Relatives said Singh left the Punjab state of India, where the Sikh community is concentrated, about eight years ago to reunite with relatives living in the United States, according to the nephew. He first arrived in Tracy, Calif., located in the agricultural Central Valley region known for a large Sikh community, with deep farming roots. He later moved to Greenwood, Ind., where about 25 relatives, including a son, lived in the same majority-Punjabi subdivision.
His nephew said he decided to take the job at FedEx because he was bored at home and it was popular among other Punjabi immigrants.
“They knew a lot of people who worked there,” the nephew said. “They just carpooled together. It was a decent paying job, a lot of older Punjabis worked there.”
Harjap Singh Dhillon, a son-in-law, told the New York Times that Singh “was a simple man. He used to pray and meditate a lot, and he did community service.”
Samaria Blackwell, one of the youngest victims in the shooting, was an athlete and recent high school graduate who dreamed of becoming a police officer, friends and family members said.
She was the youngest of four siblings and a fierce competitor for the basketball and soccer teams for Indy Genesis, a group that organized home-schooled kids into competitive sports teams, the association said. She was remembered by teammates as someone who was “always smiling and cracking jokes.”
Matt Barnes, the chaplain for the Indiana Statehouse and father of two of her teammates, said that her teammates called Blackwell “Stitches,” because she was once injured playing basketball and needed to be stitched up.
“She had a mean game face and when she put a mouth guard in, I wouldn’t like to go next to her,” Barnes joked. “But when she stepped off the court, she just wanted to have fun. I know it seems cliche but she was 19 and had the world ahead of her.”
Her parents, Jeff and Tammi Blackwell, issued a statement giving thanks for the “outpouring of love and support” and that they were blessed to have such a “fun-loving, caring daughter as the baby of our family.”
“As an intelligent, straight A student, Samaria could have done anything she chose to put her mind to, and because she loved helping people, she dreamed of becoming a police officer,” the parents said. “Although that dream has been cut short, we believe that right now she is rejoicing in heaven with her Savior.”
Biden says he is still prioritizing gun control, police reform legislation
President Biden said he is still urging Congress to pass gun control legislation on April 16 following a mass shooting at a FedEx facility in Indianapolis. (The Washington Post)
The political response to the shooting has intensified in the immediate aftermath of the attack in Indianapolis.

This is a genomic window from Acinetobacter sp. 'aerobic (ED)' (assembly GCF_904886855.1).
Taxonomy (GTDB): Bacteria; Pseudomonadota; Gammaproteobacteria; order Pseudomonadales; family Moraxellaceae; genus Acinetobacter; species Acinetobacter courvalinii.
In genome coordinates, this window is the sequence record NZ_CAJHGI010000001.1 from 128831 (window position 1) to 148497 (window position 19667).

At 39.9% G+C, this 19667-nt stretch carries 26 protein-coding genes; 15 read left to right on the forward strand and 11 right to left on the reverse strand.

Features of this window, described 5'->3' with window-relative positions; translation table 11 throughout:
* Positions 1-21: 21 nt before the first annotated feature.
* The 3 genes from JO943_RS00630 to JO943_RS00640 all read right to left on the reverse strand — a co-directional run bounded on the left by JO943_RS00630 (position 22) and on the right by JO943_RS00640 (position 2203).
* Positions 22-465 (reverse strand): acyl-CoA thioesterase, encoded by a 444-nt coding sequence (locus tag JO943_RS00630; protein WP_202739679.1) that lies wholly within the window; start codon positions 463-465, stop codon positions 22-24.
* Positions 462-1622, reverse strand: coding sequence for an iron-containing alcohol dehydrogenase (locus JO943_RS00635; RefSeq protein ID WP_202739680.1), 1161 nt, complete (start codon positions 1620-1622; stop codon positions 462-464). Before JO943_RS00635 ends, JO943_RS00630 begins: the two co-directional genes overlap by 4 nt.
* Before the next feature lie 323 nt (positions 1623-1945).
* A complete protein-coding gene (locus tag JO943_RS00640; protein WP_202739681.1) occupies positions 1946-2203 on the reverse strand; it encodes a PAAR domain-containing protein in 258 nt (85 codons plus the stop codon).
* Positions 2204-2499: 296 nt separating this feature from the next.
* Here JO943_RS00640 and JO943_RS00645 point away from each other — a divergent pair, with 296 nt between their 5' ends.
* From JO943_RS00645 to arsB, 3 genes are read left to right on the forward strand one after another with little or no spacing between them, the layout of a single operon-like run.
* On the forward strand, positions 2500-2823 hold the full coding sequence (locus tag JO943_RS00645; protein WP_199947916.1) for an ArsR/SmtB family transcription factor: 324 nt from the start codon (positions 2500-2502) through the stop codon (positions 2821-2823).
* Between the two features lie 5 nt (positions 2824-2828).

As Biden called gun violence an “epidemic,” Indianapolis Mayor Joe Hogsett (D) pushed for state leaders this week to “stop this cycle of violence that’s driven by readily accessible guns.” “I certainly intend to lead in that regard,” he said Friday.
On Saturday, Indianapolis City-County Council member Ali Brown (D) continued to call for state lawmakers to pass gun-violence legislation that would ban assault weapons.
Police said the gunman used a rifle, but did not specify the kind of firearm.
Brown told WISH that while she was still in “shock and disbelief,” she had also come to the realization that state leaders needed to act quickly following another mass shooting in the city.
“We’re all shook to our core and we all feel the need to have something change,” she said. “This country has a problem, and it was exhibited here in Indianapolis on Thursday night and pretty much every other day in Indianapolis.”
The call for increased legislation after the attack at the FedEx facility was felt throughout the Indiana State Fairgrounds. At the Indy 1500 Gun and Knife Show, people standing in line for the event expressed shock and sadness over the latest shooting, but most maintained that any new gun-violence laws in the wake of the massacre would be unfair.
Indianapolis resident David McCullough, 48, told WRTV he believes there should be no limits on gun ownership.
“I think crazy people will do crazy things and responsible people will be responsible,” he told the station. “You can’t judge a whole population upon one man’s actions.”
But some at the gun show, located about 20 miles from the site of Thursday’s shooting, supported stricter background checks. Lionel Crittenden, a 31-year-old resident of the city, said to WRTV that he wouldn’t oppose more background checks, blaming “illegal gun owners” for the mass shootings.
“You shouldn’t be able to just come and get it right away,” Crittenden said.
While the city remembered the victims Saturday, Staci Drake thought about her friends, some of whom were killed and injured on Thursday night. The hours since the mass shooting have been difficult for Drake, a security employee at the FedEx facility who was not there at the time of the attack. The 38-year-old reflected on the quality of the relationships built in and out of work, saying the employees on Maribel Road had built their own special “FedEx community.”
“Everybody here were good people,” Drake said in a text message. “They were just earning an honest living.”